One committed maker has spent their days, and nights, creating this truly stunning, working scale model of a Subaru Impreza WRX boxer engine.
Eric Harrell has posted the fruits of his impressive labours on YouTube and you’ll be shocked to see this 35% scale model of the EJ20 flat four in action. Of course it isn’t an internal combustion engine, it runs off a small electric motor. But it is fully functional.
In the YouTube video, Horrell proudly removes the camshaft bearing caps to reveal revolving camshafts and tiny pistons in the valves. Apart from the fuel, it’s a real working engine.
This is a trade-up on the Toyota
Harrell has form producing engines and has previously created the entire drivetrain from an old-school, 1980s Toyota 22RE engine. That time he included the gearbox and transfer case, which is a mindblowing dedication to the cause. If you are mechanically minded then take a look at his five-speed transmission, too. It’s just a work of art.
The keen modeller reckons he did the whole project in two weeks, in his spare time, and devoted about 40 hours to the project.
Model makers have long held a fascination with engines. They’re complex, made up of many different moving parts and demand precision. It’s a huge test of the model maker’s skill and a clear demonstration of their work ethic.
It has, at least, been recognised. Harrell’s work has been rewarded with coverage on automotive bibles Road & Track and Jalopnik, as well as major props from the 3D printing community. His moniker on Thingiverse is ‘ericthepoolboy’ and he claims to be a trained mechanical engineer who works as a pool boy. But if he continues to turn out work like this then that might not be the case for much longer.
Measured by hand, made on computer
He measured each and every part on the real engine with hand tools and then set to work with SolidWorks. Those files won’t be made public, but he has shared the printable files on Thingiverse so you can make your own version of the Subaru powerplant, which will make Impreza fanatics around the world deliriously happy.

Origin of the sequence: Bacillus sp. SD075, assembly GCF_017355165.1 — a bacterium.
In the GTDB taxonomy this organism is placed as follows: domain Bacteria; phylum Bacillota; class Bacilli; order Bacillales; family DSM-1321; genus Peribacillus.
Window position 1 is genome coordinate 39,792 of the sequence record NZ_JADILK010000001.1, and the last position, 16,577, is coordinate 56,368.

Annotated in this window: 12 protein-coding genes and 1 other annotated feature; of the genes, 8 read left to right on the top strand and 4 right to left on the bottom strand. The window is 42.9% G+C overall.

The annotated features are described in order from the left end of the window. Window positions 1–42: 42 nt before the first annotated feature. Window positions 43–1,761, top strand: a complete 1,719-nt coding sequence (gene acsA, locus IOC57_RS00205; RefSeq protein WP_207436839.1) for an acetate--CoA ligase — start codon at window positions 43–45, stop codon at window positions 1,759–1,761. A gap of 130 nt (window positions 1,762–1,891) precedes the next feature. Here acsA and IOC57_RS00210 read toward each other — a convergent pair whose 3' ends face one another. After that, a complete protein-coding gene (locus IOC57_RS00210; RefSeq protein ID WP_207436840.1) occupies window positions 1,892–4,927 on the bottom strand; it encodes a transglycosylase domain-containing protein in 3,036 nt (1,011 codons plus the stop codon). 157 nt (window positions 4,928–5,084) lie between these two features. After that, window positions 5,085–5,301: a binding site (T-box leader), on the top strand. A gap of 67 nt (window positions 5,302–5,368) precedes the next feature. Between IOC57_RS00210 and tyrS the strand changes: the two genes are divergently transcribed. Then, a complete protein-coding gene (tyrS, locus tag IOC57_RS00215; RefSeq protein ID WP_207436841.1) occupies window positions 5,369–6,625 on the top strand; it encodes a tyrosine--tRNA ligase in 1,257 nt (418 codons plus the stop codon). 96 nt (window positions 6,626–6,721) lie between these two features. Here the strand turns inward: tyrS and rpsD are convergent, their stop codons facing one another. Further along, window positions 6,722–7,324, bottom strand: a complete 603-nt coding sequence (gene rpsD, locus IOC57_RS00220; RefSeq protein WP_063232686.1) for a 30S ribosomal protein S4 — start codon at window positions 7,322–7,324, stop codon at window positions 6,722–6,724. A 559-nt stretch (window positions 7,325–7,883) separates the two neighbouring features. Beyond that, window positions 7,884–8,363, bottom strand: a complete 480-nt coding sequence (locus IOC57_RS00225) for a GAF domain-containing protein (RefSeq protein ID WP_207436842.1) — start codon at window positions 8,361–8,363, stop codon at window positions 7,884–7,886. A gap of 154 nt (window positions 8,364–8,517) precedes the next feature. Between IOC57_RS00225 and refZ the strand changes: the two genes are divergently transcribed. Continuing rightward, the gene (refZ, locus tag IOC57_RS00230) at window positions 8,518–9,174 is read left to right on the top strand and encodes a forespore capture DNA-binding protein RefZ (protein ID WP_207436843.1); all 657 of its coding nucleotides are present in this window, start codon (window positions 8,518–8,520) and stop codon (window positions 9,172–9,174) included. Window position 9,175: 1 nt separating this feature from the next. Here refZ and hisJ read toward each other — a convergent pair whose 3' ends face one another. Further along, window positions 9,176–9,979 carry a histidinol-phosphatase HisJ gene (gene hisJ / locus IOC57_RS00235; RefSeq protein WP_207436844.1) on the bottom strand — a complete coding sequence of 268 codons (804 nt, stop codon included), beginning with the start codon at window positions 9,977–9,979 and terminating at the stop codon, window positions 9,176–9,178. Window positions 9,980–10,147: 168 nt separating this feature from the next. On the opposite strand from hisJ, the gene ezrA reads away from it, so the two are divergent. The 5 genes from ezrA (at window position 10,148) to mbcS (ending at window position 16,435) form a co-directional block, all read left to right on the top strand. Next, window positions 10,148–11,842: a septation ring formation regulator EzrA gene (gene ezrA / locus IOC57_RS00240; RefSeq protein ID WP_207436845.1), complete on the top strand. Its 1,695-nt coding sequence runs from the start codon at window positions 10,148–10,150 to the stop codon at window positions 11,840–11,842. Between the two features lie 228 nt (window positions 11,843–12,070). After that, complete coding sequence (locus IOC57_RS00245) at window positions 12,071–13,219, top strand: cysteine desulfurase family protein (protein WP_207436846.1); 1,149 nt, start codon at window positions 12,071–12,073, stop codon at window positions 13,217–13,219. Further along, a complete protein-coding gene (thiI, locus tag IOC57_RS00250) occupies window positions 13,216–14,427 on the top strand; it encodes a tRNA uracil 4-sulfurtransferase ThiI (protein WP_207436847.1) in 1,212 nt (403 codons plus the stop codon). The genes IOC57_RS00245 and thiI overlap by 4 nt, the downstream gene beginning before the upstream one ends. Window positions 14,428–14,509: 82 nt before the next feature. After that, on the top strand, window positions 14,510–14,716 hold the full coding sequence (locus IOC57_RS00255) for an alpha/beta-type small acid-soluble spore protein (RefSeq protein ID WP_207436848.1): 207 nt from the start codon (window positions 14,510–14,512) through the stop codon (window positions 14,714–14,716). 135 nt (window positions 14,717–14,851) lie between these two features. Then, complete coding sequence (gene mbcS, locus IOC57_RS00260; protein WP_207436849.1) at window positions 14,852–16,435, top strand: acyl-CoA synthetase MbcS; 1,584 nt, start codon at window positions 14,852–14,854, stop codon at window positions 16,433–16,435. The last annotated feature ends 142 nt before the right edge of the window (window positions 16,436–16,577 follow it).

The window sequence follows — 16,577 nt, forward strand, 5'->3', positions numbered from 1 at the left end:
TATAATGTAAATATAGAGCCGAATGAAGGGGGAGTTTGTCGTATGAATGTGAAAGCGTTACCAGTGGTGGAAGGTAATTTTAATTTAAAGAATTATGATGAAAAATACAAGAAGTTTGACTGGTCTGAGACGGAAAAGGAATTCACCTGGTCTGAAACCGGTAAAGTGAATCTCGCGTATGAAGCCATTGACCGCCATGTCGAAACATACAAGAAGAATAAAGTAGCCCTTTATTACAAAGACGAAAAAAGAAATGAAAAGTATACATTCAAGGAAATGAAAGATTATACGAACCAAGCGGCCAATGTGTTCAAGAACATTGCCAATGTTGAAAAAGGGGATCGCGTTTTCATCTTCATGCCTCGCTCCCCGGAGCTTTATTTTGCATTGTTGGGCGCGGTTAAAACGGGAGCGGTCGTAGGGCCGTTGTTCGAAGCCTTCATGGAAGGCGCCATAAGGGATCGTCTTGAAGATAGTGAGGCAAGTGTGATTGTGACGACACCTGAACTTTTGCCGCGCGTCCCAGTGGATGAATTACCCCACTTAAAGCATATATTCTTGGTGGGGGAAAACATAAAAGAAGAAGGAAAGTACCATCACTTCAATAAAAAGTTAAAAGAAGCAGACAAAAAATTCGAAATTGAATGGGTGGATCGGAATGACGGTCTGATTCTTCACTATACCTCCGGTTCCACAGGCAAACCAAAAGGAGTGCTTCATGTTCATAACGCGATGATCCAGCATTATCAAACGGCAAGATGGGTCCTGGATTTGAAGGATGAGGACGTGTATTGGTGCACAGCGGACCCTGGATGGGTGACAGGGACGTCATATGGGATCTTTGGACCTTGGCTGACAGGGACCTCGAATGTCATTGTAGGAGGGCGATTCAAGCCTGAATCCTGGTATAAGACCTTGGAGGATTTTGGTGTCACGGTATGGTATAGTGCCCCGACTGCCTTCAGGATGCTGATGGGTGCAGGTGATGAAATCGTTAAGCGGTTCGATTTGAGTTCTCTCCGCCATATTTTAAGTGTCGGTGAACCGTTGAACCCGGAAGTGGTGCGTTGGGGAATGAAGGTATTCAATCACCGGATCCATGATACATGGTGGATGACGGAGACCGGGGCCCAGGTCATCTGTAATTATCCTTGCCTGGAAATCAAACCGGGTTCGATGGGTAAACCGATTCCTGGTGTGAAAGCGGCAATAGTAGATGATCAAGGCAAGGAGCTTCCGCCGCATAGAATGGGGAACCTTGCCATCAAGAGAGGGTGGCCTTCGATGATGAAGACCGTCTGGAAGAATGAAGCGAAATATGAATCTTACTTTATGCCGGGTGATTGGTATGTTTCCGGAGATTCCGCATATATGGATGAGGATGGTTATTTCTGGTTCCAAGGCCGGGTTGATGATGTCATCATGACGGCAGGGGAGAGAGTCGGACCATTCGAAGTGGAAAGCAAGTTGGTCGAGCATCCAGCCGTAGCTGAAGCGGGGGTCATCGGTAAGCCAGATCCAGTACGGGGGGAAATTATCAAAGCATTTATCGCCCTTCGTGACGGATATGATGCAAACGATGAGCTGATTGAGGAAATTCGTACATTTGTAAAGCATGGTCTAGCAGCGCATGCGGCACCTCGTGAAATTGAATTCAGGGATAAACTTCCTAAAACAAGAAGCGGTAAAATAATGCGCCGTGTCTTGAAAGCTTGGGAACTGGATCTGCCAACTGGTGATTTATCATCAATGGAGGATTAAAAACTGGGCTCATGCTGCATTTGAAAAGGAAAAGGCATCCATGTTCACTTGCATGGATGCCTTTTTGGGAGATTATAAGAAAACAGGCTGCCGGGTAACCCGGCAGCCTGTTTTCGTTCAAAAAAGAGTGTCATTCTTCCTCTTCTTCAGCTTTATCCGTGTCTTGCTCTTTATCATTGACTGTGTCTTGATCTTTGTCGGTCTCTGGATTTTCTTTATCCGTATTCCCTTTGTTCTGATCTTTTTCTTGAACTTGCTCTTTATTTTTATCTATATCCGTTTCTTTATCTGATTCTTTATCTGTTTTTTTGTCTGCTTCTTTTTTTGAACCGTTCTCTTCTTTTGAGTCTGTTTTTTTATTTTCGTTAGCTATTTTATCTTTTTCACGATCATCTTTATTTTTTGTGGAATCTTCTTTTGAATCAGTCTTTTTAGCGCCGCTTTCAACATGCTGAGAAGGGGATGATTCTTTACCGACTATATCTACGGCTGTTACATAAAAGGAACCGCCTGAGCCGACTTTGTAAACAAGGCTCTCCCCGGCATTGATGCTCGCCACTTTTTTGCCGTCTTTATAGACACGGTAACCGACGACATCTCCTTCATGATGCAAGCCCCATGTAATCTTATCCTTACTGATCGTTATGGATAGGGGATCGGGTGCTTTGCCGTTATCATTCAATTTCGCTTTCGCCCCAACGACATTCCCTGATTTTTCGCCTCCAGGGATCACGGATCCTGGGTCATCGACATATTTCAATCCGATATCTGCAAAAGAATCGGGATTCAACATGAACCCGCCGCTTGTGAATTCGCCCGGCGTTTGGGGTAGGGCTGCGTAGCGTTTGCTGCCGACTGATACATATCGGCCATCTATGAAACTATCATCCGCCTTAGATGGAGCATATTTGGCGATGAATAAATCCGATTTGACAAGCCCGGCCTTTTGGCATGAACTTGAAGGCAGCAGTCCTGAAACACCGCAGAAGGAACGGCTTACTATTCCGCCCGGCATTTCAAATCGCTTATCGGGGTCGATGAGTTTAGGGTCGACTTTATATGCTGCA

Harrell said: “If you want to print this one, it’s best to familiarize yourself with my previous models. It is 35% of the original, which is a good size for printing and also for finding the fasteners that work and look right.”
“The tolerances are a little tighter and, depending on your printer, you might need to tweak the crankshaft to get it right so there is no interference while it’s rotating.”
Made on a budget printer
He used a $200 Prusa i3 RepRap printer to prove that any decent FDM printer can handle this project. Harrell set it to 0.2mm resolution and a 20-40% infill. So you should be able to replicate this titanic effort at home.
The EJ20 is hardly the most famous Subaru engine, but Harrell simply works with what he has available and the flat four has its own unique charm that has won it legions of fans around the world. Of course Subaru made a huge splash in the World Rally Championship, which turned it into a blue collar hero.
The special edition road cars were famous for hounding supercars on backroads thanks to their prodigious power output from their two-liter turbocharged engines and all-wheel-drive.
The Corvette LS3 comes next
Now Harrell has turned his attention to the iconic LS3 V8 that powers the Corvette, among other cars, simply because that’s what he can get his hands on after trying to secure an older LS1.
That American classic will be an icon in the model-making community, the buff books will love it and we can’t wait to see the results.